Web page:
I lent my car to someone for the long term under the agreement that they would make the car payments, they failed to make the payments and refuse to return the car. What can I do?

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I lent my car to someone for the long term under the agreement that they would make the car payments, they failed to make the payments and refuse to return the car. What can I do?

I loaned my car for someone to use to get to work on a regular basis on the agreement that they would make the car payments. The car and the insurance are under my name only. When the borrower failed to make payments I asked for the car back and they agreed. They then immediately dropped all contact, disappeared, and of course never brought the car back. I have contacted the police and they have said I have no legal right to report the car as stolen and that my only option is to take it to civil court or not make payments until the car is repossessed. Is that really my only option or is there something else I can do?

Asked on March 5, 2018 under Criminal Law, California

Answers:

SJZ, Member, New York Bar / FreeAdvice Contributing Attorney

Answered 4 years ago | Contributor

First, not making payments is NOT an option and do NOT listen to the police about this. Yes, the lender may reposses the car--but they could also sue you for the money due under the financing agreement (which is a contract which you are obligated to) and it will be *your* credit that shows a default.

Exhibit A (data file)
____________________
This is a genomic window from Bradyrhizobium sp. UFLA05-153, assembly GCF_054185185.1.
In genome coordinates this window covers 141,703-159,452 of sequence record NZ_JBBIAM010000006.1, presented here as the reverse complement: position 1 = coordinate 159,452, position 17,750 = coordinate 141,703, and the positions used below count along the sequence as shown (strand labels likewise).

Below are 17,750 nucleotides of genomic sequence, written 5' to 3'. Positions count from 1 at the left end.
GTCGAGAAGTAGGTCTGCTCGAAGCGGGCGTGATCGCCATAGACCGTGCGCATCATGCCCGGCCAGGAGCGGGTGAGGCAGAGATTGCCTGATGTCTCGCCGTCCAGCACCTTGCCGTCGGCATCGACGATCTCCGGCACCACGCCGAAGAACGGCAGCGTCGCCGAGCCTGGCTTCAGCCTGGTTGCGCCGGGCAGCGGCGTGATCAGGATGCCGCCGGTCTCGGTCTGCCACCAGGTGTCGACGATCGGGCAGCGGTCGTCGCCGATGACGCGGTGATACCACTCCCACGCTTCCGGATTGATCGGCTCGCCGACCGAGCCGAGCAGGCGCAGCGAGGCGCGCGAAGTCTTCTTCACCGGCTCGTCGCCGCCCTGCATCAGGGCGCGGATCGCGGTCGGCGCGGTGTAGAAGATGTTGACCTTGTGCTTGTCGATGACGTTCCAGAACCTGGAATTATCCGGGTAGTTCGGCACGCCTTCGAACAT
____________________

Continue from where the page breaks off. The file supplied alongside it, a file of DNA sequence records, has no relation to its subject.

This is car theft--specifically conversion, or taking another's property entrusted to you--but the police often and incorrectly do not see it that way: they tend to believe if at first there was an agreement to let another use the property, that this then is a "civil" matter, like for "breach of contract" (violation of the agreement). I tend to believe this is because this position provides an excuse for the police to not look into it--i.e. to not have to take on another matter, and one that to them typically seems less urgent than violent crime, drug crime, organized crime, etc.--but whatever their motivation, there is no practical way to make them take action if they refuse to.
You can and should sue this person. Sue them for the value of the car and for any other costs you have incurred due to them taking the car: the matter can be settled by them returning the vehicle to you.


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